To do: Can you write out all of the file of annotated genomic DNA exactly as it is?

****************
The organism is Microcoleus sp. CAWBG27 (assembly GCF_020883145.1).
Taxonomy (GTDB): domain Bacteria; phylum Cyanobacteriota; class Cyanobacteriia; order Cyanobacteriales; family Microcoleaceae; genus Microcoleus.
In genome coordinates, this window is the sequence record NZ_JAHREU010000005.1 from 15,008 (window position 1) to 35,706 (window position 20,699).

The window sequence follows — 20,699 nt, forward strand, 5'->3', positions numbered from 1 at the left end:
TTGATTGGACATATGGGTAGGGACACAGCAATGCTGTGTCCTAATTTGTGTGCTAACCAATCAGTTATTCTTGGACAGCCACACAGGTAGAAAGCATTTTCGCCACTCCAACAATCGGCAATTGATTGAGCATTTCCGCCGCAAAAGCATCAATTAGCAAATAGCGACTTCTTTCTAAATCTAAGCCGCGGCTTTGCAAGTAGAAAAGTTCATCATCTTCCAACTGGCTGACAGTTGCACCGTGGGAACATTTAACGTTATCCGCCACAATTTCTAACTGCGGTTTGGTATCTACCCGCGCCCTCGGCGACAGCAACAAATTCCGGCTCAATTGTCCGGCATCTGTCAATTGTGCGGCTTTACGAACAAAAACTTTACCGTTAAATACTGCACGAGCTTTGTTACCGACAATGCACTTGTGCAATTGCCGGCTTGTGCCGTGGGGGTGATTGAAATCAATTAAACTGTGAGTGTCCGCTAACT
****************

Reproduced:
The organism is Microcoleus sp. CAWBG27 (assembly GCF_020883145.1).
Taxonomy (GTDB): domain Bacteria; phylum Cyanobacteriota; class Cyanobacteriia; order Cyanobacteriales; family Microcoleaceae; genus Microcoleus.
In genome coordinates, this window is the sequence record NZ_JAHREU010000005.1 from 15,008 (window position 1) to 35,706 (window position 20,699).

The window sequence follows — 20,699 nt, forward strand, 5'->3', positions numbered from 1 at the left end:
TTGATTGGACATATGGGTAGGGACACAGCAATGCTGTGTCCTAATTTGTGTGCTAACCAATCAGTTATTCTTGGACAGCCACACAGGTAGAAAGCATTTTCGCCACTCCAACAATCGGCAATTGATTGAGCATTTCCGCCGCAAAAGCATCAATTAGCAAATAGCGACTTCTTTCTAAATCTAAGCCGCGGCTTTGCAAGTAGAAAAGTTCATCATCTTCCAACTGGCTGACAGTTGCACCGTGGGAACATTTAACGTTATCCGCCACAATTTCTAACTGCGGTTTGGTATCTACCCGCGCCCTCGGCGACAGCAACAAATTCCGGCTCAATTGTCCGGCATCTGTCAATTGTGCGGCTTTACGAACAAAAACTTTACCGTTAAATACTGCACGAGCTTTGTTACCGACAATGCACTTGTGCAATTGCCGGCTTGTGCCGTGGGGGTGATTGAAATCAATTAAACTGTGAGTGTCCGCTAACT